Theatre in Wales

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Gary Raymond & Dylan Moore

On Criticism & Critics

The Raconteur: America , Parthian Books , June 10, 2012
On Criticism & Critics by The Raconteur: America  The Raconteur is 314 pages long and comprises twenty-nine pieces of fiction, verse, memoir, criticism, reportage and interview. It begins with a fifty-eight page, un-credited dictionary of American literature. It ends with five paragraphs of Dylan Moore at the grave of Billy Wilder in Westwood Village Memorial Park. The pictures include Toni Morrison, Henry Fonda as Tom Joad, Martha Gellhorn, a GI with brandished bayonet, a mid-west cornfield, a fried egg sunny side up. “The Raconteur” aspires to be Granta; it isn't, not yet but could be.

The editors adore their subject. It is manifest. Gary Raymond was eighteen, a guitar over his shoulder, when he left a tiny university town in Wales. It sizzles with the most quotable writers. Lincoln, on being introduced to Harriet Beecher-Stowe, says “So this is the little woman who made this great war.” Philip K Dick declares that “we live in world in which spurious realities are manufactured by the media, the government...” This was 1978. “A writer sometimes needs to be able” says Raymond Carver “to just stand and gape at this or that thing- a sunset or an old shoe- in absolute and simple amazement.”

It contains much I did not know. That “Lolita”, when it at last made it to print, sold 100000 copies in three months. Or that “Uncle Tom's Cabin” was as much a theatrical as a literary phenomenon. Three million viewers had seen it staged by 1900. Theodore Roosevelt suffered chronic asthma. “Scufuffle” is a word from South Africa denoting a large group of footprints.

On the critical front Susie Wild revisits McSweeny's and Tom Foley the Beats. Allegra Goodman sees the hazards in writing workshops, where everyone is a critic, that writers lose sight of their objectives. A commentator convincingly sees the Shakespearean qualities in “the Wire”. Less convincing is a piece on Dorothy Parker which is overly solipsistic. A couple of pieces barely make the jump from rambling bloggery to writing proper.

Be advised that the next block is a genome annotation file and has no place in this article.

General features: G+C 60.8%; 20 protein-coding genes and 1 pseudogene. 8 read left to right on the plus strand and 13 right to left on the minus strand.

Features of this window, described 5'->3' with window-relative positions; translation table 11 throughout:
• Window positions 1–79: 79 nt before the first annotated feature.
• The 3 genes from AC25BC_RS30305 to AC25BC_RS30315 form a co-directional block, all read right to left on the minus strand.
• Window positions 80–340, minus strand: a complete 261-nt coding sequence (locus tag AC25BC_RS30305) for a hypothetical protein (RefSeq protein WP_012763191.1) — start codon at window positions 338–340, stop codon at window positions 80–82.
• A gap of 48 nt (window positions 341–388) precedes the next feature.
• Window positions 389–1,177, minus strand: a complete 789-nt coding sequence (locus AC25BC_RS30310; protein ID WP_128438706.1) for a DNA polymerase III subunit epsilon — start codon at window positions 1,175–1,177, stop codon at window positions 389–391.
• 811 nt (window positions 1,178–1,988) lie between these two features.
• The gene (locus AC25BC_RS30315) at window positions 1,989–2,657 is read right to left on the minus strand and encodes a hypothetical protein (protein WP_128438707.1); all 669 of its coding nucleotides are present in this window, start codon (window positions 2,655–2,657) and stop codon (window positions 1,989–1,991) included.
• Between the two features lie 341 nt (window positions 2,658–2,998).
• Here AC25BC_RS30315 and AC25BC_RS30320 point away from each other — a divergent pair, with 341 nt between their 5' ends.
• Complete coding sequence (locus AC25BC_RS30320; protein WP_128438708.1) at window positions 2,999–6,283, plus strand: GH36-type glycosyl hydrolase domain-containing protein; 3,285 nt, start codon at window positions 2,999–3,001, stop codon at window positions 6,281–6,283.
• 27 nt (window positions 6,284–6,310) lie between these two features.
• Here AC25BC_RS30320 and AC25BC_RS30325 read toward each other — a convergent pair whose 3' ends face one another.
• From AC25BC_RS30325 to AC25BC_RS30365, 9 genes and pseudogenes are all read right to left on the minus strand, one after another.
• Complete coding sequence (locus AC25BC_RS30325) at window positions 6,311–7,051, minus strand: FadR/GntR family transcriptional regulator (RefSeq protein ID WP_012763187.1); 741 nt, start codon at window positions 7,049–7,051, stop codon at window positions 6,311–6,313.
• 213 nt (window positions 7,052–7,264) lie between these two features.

“America” is handsomely produced by Gomer of Llandysul, West Wales. There is the odd inelegancy of phrasing. Print publishing's response to the internet by way of fine editions is labelled “bibiophile porn”. I am not quite sure what constitutes “a pixelated elderly lady.” I would not agree that nothing happened on Broadway between Eugene O'Neill and “Angels in America”. “Sweet Bird of Youth” , “Zoo Story”, even “Company”, did.

The attention of the proof-reader lapses at times. That Isaac Bashevis Singer wrote in Hebrew is a scorching error. Waugh’s “the Loved One” is turned plural. Eminent historian Richard Hofstadter becomes Hoffstdeter. Martin Scorsese becomes Scorcese

The best of critical writing is a spur to action. “America” made me want to find out why Gore Vidal disliked Updike's “Rabbit” trilogy quite so much. It made me want to discover Allegra Goodman, to blow the dust off travel-worn copies of “Herzog” and “the Bonfire of the Vanities, to seek out Poe and “Moby Dick”. For a book to overflow with enthusiasm; that is no small thing.

Reviewed by: Adam Somerset

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